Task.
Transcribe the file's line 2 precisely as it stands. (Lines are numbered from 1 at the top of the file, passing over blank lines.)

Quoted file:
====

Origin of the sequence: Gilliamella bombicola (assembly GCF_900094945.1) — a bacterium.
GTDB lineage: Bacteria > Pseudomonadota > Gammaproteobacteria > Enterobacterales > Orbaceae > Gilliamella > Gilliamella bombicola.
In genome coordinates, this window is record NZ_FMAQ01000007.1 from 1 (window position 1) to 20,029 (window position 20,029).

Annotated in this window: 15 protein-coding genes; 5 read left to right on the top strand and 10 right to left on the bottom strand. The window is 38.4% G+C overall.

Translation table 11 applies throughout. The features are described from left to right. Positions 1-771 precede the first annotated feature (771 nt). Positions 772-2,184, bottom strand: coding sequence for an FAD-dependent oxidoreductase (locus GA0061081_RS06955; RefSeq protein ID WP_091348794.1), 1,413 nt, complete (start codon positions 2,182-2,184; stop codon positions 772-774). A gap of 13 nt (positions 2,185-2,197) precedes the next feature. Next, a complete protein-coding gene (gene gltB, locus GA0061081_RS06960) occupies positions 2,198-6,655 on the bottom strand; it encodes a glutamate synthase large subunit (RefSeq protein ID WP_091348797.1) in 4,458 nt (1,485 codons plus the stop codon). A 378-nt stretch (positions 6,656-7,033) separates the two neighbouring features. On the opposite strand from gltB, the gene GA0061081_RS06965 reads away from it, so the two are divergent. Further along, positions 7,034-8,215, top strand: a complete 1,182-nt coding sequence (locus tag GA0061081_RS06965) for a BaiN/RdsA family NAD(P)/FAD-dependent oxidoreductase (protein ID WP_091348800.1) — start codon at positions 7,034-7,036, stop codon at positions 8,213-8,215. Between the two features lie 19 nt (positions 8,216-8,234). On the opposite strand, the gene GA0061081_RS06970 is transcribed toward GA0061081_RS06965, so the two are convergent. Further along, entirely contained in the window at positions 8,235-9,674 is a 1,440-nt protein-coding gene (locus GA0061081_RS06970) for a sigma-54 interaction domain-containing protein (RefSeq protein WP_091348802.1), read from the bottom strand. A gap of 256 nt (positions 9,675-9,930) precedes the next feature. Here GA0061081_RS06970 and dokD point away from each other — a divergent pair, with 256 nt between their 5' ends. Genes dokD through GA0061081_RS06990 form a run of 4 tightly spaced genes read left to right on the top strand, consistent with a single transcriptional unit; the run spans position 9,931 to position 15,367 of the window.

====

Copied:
GTDB lineage: Bacteria > Pseudomonadota > Gammaproteobacteria > Enterobacterales > Orbaceae > Gilliamella > Gilliamella bombicola.